The Ramac 2 is the second gen of RAID-5 for System/390 from IBM (San Jose, CA).
The main difference between the first (Ramac), announced last year, and the second (Ramac 2), consists of an upgrade of HDDs, from a 2- to a 4GB capacity for 3.5-inch units (Ultrastar XP with MR heads), able to double the storage capacity of the subsystem.
Thus, a maximum of 90 to 180GB can be achieved, using the same amount of required floor space, energy and cooling.
This time, each RAID-5 drawer with 4 drives, provides 11.35GB of usable storage. Each cabinet contains a maximum of 16 drawers.
The addition of faster parity calculation and dynamic disk reconstruction makes it possible to achieve Ramac 1 performance and availability despite the fact that each new drive handles twice as many I/O operations.
As with the Ramac 1, there are two different versions, one which connects to the 3390 model 6 controller, and another with an integrated controller. But, in the last case, it is only possible to connect a single Ramac 2 to the controller, which doesn’t seem to correspond with IBM’s game plan when it launched Ramac 1.
What this means is, to exceed 180GB, you have no choice but to buy a second controller. Big Blue decided to sell two 3390-6 controllers for the price of one, to avoid controversy.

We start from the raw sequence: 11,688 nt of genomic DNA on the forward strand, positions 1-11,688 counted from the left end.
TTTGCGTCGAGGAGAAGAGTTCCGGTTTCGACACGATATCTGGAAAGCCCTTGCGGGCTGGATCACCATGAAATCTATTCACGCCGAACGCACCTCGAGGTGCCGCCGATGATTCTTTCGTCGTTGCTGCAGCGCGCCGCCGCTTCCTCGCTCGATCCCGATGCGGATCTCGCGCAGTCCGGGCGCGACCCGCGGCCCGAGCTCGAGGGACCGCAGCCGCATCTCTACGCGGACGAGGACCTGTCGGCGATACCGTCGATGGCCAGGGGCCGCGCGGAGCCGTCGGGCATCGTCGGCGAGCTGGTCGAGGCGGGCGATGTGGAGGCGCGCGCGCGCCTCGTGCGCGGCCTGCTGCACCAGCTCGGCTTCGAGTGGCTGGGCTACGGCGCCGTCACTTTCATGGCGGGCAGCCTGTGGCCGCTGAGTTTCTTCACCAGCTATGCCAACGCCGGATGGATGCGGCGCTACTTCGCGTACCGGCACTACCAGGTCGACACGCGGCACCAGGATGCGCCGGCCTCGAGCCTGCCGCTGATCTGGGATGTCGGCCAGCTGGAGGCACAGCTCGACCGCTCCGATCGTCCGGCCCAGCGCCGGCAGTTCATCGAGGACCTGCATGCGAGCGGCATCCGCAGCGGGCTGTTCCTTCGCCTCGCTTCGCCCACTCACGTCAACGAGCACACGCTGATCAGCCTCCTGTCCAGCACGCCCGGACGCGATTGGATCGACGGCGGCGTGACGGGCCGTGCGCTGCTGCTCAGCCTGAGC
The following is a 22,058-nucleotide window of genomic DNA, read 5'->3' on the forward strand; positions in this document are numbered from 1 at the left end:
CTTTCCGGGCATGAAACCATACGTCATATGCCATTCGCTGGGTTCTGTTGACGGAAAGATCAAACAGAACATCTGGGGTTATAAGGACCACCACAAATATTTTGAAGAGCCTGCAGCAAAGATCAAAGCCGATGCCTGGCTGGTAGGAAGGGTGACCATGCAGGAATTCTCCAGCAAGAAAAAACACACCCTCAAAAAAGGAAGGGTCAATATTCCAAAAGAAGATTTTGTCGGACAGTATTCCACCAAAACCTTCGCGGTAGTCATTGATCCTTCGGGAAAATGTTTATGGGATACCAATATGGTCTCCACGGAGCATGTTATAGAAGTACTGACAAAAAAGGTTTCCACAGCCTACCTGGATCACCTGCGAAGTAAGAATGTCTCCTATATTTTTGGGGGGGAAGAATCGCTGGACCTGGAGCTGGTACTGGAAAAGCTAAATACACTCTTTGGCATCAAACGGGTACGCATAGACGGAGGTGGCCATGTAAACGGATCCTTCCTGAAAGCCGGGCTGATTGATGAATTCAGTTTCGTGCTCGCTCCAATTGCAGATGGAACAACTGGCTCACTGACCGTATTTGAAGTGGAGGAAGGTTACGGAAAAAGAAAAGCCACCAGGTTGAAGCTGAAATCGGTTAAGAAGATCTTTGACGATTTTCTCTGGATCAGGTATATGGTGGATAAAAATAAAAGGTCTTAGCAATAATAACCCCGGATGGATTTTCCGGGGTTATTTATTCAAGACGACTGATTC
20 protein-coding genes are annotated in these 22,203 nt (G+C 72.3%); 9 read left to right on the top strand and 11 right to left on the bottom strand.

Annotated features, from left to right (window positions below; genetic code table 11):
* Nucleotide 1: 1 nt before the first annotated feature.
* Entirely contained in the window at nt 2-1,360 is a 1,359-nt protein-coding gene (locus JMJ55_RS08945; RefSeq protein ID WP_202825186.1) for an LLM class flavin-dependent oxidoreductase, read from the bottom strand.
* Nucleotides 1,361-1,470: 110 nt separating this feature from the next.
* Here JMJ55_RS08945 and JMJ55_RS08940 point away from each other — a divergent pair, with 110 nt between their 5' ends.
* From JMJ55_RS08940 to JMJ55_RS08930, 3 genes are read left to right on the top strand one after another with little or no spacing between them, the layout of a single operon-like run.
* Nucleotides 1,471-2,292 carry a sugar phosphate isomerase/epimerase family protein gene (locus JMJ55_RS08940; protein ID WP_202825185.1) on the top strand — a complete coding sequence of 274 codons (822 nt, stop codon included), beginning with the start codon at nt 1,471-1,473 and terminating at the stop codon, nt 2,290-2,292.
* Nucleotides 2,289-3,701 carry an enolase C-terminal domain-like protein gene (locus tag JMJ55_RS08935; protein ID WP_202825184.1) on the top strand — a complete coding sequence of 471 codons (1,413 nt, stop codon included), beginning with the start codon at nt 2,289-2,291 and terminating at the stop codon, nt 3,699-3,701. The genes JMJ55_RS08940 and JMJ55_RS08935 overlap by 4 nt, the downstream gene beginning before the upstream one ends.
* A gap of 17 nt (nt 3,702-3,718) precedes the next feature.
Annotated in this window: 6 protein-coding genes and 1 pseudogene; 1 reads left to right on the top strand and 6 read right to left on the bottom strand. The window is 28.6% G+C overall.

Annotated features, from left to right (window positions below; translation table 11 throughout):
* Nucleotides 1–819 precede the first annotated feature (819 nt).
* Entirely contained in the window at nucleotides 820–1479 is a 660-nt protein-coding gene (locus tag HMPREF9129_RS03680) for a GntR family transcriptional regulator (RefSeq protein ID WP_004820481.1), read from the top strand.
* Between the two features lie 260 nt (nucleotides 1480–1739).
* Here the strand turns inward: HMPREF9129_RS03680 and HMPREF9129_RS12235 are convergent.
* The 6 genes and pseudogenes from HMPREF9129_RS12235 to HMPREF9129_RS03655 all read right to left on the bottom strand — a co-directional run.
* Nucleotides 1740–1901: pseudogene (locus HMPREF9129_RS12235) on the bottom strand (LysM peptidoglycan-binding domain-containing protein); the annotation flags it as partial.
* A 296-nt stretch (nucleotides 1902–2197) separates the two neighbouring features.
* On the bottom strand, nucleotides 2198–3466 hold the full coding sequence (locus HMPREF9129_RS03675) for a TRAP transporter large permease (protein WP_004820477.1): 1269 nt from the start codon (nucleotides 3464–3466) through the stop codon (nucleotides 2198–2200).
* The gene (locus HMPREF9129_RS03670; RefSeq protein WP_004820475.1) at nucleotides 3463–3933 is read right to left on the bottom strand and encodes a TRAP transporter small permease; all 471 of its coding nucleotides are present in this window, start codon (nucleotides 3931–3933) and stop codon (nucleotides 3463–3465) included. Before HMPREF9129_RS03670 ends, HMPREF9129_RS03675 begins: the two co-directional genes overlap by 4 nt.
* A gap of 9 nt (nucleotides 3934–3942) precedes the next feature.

All of the Ramac 2 will be available next year, as of August 30, including the remote copy option.
The connectable Ramac 2 version costs $1,176,000, including a 3390-6 controller, with 180GB on magnetic disk, 256MB of cache and 4 Escon channels. The same-capacity version with an integrated controller sells for $1,017,000. Each drawer is listed at $50,000 ($4.40 per MB). For Ramac 1, they went for $30,000 ($5.30/MB).
In principle, everyone is holding out for next year’s announcement of the Ramac replacement, based on a totally different architecture, for mainframe peripherals. The unit will probably be called Seastar and will not support any of the existing Ramacs. Seastar will use Seascape technology and will be based on a new fault-tolerant ring design called Common Control Node (CCN) with a Serial Storage Architecture (SSA) interface at 100MB/s. It will accept disks as well as Magstar tape cartridge drives, and support mainframes and Unix systems. Its principal advantages include an ability to access the same peripheral by many different paths, fault-tolerance to connector failures, and to replace one peripheral by another while the system is running.
This article is an abstract of news published on the former paper version of Computer Data Storage Newsletter on issue 90, published on July 1995.